A previous study indicates that VEGF-A is the most important angiogenic factor while participating in tumorigenesis . Correlation between VEGF-A expression and OSCC progression has been previously discussed [11, 12]. Moreover, our previous work showed that WISP-1 is associated with OSCC cell migration . Many members of the CCN family have been proposed to exert angiogenic functions [23, 24], but WISP-1 was never reported as one of them. Here, we provide evidence that WISP-1 promotes OSCC tumorigenesis through VEGF-A-promoted angiogenesis. WISP-1 expression was correlated with VEGF-A expression and tumor stage in OSCC specimens. Treatment of OSCC cells with WISP-1 induced VEGF-A expression and promoted endothelial progenitor cells (EPCs) recruitment, contributing to neovascularization. We also demonstrated the involvement of the integrin αvβ3/focal adhesion kinase (FAK)/c-Src/epidermal growth factor receptor (EGFR)/extracellular signal-regulated kinase (ERK)/hypoxia inducible factor 1 (HIF-1) α signaling pathway in the VEGF-A-promoted angiogenesis. Pretreatment with VEGF-A neutralizing antibody dramatically reduced this effect. The role of WISP-1 in the VEGF-A-promoted angiogenesis was also confirmed using the chick chorioallantoic membrane assay (CAM) and mouse xenograft in vivo models. In summary, our present work indicates that WISP-1 affects OSCC tumorigenesis through VEGF-A-promoted angiogenesis.
Clinical significance of WISP-1 and VEGF-A expression in specimens from patients with OSCC
Our previous study showed that WISP-1 is associated with OSCC cells migration . To investigate the role of WISP-1 in the OSCC angiogenesis, we first examined the expression profile of WISP-1 and VEGF-A in specimens from patients with OSCC using two submitted microarray datasets (GSE3524 and GSE2280) that contain information from 47 patients with OSCC. As shown in Figure S1A and 1B, WISP-1 and VEGF-A expression levels were higher in tumor specimens than in normal tissues. Moreover, their expression levels were also higher in metastatic tumors than in primary tumors (Figure S1C and 1D). Thus, WISP-1 high expression maybe correlated with the angiogenesis in OSCC. To evaluate the correlation between WISP-1 and VEGF-A, WISP-1 and VEGF-A IHC was performed on tissue specimens obtained from 60 patients with OSCC. The IHC results indicated that WISP-1 and VEGF-A were nearly undetectable in normal tongue epithelial cells, but were associated with higher clinical pathologic grade, and expression patterns of WISP-1 and VEGF-A were correlated with tumor stage (Figure 1A–1C). The quantitative data also showed that WISP-1 expression was correlated with VEGF-A expression in human OSCC specimens (Figure 1D). Moreover, our result indicated that OSCC cell lines (SCC4 and SAS) and OSCC tumor specimens showed highly expression of VEGF-A protein compared with normal specimens (Figure S2). These results suggest that WISP-1 is associated with VEGF-A expression and tumor progression in patients with OSCC.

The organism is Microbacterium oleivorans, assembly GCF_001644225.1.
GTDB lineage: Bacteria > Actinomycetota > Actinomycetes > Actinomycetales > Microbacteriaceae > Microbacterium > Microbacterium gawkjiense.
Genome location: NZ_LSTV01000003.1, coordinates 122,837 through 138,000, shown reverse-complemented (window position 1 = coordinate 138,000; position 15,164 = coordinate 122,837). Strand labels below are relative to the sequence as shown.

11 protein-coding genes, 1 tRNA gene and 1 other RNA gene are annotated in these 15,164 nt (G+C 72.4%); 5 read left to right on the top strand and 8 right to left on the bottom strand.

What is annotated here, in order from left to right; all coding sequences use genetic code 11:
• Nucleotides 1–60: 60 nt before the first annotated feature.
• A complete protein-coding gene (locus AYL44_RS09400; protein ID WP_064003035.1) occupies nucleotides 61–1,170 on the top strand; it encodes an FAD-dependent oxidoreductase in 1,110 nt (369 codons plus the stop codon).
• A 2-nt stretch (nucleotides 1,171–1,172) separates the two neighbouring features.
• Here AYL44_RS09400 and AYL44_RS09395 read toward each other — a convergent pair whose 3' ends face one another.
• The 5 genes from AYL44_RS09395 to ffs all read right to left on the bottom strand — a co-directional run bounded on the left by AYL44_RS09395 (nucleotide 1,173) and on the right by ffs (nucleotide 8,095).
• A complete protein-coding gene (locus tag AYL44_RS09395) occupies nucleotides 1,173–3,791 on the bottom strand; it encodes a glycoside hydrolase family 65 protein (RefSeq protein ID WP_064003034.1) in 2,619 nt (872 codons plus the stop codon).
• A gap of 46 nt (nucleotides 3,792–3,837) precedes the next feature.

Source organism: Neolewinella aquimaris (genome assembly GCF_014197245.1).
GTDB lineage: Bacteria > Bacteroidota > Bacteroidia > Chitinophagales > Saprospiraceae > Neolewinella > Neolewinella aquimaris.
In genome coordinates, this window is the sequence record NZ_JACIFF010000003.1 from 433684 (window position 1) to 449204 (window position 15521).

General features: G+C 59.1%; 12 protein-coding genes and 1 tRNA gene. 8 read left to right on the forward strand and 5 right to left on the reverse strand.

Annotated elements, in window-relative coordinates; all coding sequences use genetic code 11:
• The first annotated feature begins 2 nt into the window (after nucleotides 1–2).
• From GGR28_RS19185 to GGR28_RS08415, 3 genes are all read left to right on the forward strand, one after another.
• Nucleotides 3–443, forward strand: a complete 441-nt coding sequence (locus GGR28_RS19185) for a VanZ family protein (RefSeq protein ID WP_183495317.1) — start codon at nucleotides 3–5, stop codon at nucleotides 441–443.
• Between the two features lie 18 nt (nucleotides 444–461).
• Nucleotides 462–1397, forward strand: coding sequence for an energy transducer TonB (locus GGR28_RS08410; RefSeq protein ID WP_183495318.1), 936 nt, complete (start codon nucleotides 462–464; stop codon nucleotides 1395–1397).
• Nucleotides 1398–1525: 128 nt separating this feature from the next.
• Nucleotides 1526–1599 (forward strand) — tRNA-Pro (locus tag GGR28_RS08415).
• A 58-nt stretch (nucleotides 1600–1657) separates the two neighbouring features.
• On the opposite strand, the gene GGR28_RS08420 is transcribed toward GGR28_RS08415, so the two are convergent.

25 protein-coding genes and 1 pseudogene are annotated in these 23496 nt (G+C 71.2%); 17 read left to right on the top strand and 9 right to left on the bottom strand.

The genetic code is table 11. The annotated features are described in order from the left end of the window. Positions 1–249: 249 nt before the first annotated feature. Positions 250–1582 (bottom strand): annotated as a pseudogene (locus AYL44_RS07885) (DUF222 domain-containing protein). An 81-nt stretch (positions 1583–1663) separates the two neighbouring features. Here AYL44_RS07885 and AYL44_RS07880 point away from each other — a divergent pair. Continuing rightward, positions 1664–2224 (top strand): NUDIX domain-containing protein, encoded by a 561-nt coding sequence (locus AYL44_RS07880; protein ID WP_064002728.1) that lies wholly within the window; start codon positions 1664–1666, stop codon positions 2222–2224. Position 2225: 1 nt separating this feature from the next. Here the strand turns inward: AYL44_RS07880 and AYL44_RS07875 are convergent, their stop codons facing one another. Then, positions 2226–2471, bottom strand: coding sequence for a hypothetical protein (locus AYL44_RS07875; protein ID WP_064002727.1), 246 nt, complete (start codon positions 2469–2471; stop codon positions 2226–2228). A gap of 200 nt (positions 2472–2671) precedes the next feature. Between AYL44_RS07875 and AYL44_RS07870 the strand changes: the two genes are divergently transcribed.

WISP-1 regulates angiogenesis by increasing VEGF-A expression in OSCC cells
Overexpression of VEGF-A has been investigated in many different cancers, including OSCC [11, 12]. Our IHC result indicated that WISP-1 expression is correlated with VEGF-A expression in human OSCC specimens. However, it is important to determine whether WISP-1 promotes VEGF-A expression in OSCC. Our results showed that WISP-1 increased VEGF-A expression and secretion in OSCC cells SCC4 (Figure 2A and 2B) as well as another OSCC cell line SAS (Figure S3A). Moreover, a time-dependently increasing VEGF-A protein expression after WISP-1 treatment has been also certified by western blot (Figure S3B). Previous studies indicate that tumor could recruit EPCs to the tumor microenvironment, inducing their differentiation into endothelial cells and contributing to neovascularization . Transwell migration assay indicated that CM collected from WISP-1-treated OSCC cells increased EPCs migration. In addition, pretreatment with a VEGF-A neutralizing antibody but not IgG isotype antibody abolished this effect (Figure 2C), indicating that EPCs may be recruited to the tumor microenvironment by WISP-1-regulated VEGF-A expression in OSCC cells. We also examined the angiogenic function of the recruited EPCs, and the data indicated that CM collected from WISP-1-treated OSCC cells increased EPCs tube formation, which was inhibited by VEGF-A neutralizing antibody treatment but not IgG isotype antibody (Figure 2D). The angiogenic role of WISP-1 has also been improved in HUVEC cells (Figure S3C). However, when we directly treated WISP-1 alone with EPCs, it didn’t induce tube formation (Figure S4). These data indicated the WISP-1-promoted angiogenesis in OSCC was VEGF-A dependent. Cell surface receptors are key mediators to coordinate cell response to extracellular signals. Our previous studies indicate that integrin αvβ3 play a crucial role in WISP-1 signaling regulation in different cancer, and the results showed that pretreatment with integrin αvβ3 antibody could abolish WISP-1-promoted cell migration in SCC4 cells. [22, 26]. Therefore, we suggested that integrin αvβ3 may regulate VEGF-A expression by WISP-1 treatment. As expected, pretreatment of OSCC cells with an integrin αvβ3 antibody inhibited WISP-1-induced VEGF-A expression (Figure 2E and 2F). These results reveal that WISP-1 promotes VEGF-A expression through integrin αvβ3, which in turn regulates the angiogenesis within the OSCC microenvironment.